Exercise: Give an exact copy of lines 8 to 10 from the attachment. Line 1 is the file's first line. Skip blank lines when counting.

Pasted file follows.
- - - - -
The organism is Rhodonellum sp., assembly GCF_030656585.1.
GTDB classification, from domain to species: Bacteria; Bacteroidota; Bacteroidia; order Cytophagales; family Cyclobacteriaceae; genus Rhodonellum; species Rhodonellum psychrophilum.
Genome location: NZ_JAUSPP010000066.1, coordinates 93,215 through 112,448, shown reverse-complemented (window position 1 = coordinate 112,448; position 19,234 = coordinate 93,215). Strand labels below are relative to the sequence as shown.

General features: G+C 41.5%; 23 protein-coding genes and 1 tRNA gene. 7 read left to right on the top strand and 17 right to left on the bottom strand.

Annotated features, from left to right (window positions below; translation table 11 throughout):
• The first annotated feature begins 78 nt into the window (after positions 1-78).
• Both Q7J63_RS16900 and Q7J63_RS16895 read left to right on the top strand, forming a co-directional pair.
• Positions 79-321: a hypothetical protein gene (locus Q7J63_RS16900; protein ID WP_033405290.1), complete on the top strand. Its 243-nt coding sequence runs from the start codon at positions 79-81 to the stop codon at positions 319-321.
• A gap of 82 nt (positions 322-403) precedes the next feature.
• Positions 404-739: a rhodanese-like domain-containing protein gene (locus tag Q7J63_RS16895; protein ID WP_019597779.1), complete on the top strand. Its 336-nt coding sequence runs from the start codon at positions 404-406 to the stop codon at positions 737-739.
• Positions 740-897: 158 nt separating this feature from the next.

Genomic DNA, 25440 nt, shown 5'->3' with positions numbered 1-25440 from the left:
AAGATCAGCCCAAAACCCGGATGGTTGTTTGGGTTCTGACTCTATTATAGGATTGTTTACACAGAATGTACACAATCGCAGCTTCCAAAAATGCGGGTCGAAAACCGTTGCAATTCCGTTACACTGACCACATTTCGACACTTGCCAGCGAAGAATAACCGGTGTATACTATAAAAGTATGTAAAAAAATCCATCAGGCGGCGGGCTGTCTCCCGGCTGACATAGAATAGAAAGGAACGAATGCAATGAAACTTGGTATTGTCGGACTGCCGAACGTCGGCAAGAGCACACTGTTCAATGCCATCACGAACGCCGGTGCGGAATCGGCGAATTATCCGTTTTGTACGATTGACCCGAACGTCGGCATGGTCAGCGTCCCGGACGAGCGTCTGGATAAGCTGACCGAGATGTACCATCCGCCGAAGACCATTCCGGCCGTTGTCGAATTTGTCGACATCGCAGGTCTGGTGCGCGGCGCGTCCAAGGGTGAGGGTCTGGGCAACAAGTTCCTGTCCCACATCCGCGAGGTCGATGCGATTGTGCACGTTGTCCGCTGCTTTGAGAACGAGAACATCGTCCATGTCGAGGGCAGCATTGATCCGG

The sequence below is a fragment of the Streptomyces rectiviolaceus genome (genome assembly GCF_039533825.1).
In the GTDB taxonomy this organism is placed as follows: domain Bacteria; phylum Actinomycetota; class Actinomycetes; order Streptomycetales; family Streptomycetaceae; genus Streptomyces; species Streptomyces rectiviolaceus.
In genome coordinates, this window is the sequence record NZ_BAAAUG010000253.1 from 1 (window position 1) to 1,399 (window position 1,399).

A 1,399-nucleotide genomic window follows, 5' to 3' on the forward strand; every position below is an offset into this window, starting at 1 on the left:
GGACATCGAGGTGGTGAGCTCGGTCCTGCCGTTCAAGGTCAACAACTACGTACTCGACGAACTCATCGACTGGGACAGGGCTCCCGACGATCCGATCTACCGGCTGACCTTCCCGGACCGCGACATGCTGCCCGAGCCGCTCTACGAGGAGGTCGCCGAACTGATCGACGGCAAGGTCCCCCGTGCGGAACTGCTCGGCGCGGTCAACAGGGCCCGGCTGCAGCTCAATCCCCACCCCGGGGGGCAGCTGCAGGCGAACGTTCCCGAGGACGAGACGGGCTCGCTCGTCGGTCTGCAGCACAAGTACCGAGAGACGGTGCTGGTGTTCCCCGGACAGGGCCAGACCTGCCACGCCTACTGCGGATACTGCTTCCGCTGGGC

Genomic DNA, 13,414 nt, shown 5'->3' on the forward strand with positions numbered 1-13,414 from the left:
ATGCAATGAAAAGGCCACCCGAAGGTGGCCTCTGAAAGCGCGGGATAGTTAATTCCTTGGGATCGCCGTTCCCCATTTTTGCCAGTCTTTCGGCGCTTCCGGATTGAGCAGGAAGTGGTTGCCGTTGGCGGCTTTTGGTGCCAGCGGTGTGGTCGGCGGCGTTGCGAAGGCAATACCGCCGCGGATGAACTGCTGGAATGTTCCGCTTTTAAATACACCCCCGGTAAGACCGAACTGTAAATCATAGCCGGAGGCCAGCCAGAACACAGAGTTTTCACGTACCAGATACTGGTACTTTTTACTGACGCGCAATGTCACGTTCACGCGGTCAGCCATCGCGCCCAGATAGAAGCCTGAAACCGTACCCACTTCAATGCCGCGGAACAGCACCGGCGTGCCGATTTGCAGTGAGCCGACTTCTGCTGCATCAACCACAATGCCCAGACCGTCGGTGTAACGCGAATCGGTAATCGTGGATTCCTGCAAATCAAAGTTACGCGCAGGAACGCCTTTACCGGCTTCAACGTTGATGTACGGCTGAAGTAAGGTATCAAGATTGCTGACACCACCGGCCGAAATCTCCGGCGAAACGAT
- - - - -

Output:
• Positions 79-321: a hypothetical protein gene (locus Q7J63_RS16900; protein ID WP_033405290.1), complete on the top strand. Its 243-nt coding sequence runs from the start codon at positions 79-81 to the stop codon at positions 319-321.
• A gap of 82 nt (positions 322-403) precedes the next feature.
• Positions 404-739: a rhodanese-like domain-containing protein gene (locus tag Q7J63_RS16895; protein ID WP_019597779.1), complete on the top strand. Its 336-nt coding sequence runs from the start codon at positions 404-406 to the stop codon at positions 737-739.